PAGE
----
In early March, Maria Sharapova's life fell apart. At least that's what we all believed. After all, she had failed a doping test, the greatest sin possible for a professional athlete. Companies she's grown rich endorsing -- including Nike, Porsche and TAG Heuer -- promptly distanced themselves from her. Few of her colleagues on the tennis tour publicly supported her -- and some openly celebrated her fall from grace. Arrogant, conceited and cold. This is as bad as it gets for a celebrity athlete. Sharapova had been humiliated before the entire world, accused of cheating on court, her bubbly public personality revealed as a fraud.
Sustaining injuries and enduring arduous rehabilitation is nothing foreign to many players, but few have had to cope with a setback as serious as the two-times Wimbledon champion, who was left with gruesome wounds to her left hand when a knife-wielding burglar burst into her flat in Prague in late The Czech world No. Kvitova was struggling with the roof open but recovered after it was ordered shut at in the first set, knocking out unseeded American Danielle Collins , to set up a final against US Open champion Naomi Osaka. Kvitova said the psychological task of resuming her career had been as tough as the physical struggle. It was lot of recovery, treatment. I was practising with the hand, like, two, three times per day.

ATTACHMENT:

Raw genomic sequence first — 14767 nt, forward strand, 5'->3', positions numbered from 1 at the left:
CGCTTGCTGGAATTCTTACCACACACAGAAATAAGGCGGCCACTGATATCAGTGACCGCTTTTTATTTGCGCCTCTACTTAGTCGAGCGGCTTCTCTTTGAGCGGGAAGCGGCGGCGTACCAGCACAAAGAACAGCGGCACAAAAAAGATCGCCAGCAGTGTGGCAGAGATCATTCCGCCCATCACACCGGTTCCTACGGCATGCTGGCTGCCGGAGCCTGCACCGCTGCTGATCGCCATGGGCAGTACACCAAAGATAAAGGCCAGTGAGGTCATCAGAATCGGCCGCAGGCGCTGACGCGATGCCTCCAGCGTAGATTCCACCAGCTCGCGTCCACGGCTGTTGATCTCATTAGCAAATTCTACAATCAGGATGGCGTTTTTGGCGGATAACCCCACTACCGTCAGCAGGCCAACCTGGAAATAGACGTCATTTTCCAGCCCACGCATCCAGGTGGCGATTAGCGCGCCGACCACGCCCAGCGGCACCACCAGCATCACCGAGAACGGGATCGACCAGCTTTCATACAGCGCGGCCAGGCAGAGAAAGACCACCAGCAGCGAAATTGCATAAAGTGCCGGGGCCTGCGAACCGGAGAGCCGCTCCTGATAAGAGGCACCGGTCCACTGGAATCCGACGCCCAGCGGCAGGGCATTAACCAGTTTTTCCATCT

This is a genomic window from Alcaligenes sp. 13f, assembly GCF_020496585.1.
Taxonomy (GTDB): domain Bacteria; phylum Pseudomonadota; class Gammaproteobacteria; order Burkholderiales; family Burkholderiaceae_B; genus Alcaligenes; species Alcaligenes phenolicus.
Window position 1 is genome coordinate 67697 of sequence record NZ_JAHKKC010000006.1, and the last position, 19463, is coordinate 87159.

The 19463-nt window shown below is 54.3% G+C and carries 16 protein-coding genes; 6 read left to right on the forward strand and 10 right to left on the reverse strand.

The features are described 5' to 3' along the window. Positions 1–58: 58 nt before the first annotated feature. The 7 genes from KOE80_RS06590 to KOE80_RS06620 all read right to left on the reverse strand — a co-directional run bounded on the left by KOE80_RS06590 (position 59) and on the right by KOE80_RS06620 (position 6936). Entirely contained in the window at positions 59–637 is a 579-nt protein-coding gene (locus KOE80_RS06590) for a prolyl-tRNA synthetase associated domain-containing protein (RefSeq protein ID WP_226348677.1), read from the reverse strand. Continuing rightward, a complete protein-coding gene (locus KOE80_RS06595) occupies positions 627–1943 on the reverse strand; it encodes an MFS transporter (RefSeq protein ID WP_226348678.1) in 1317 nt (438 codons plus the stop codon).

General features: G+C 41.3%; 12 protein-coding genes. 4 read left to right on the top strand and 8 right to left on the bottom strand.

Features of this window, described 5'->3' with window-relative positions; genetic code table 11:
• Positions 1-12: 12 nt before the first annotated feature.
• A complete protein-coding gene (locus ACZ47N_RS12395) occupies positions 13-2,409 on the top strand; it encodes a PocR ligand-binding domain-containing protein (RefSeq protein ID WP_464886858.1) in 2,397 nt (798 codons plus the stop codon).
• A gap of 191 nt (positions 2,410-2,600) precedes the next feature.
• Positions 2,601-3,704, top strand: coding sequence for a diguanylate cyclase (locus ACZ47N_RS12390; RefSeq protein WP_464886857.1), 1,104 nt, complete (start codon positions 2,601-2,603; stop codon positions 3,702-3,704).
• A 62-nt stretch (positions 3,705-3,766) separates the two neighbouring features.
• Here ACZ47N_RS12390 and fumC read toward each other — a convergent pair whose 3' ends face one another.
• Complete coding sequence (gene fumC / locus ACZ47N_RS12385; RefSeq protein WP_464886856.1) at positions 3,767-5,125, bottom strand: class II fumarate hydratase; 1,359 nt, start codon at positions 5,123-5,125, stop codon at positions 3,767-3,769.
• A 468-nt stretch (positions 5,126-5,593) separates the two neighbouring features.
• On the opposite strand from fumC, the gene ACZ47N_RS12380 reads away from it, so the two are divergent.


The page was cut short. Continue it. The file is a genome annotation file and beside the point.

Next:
Petra Kvitova is a Czech professional tennis player. Her first major success was winning among professionals over V. Williams in a tournament in Memphis or over Shahar peers in the Fed Cup in Her coach is David Kotyza.
Petra Kvitova is a hot and successful Czech tennis player. Once ranked 3 in the world, Petra has won the Wimbledon twice—beating out Maria Sharapova in , and then Eugenie Bouchard in In addition to winning matches on the court, Petra serves as a great role-model for her attitude and composure.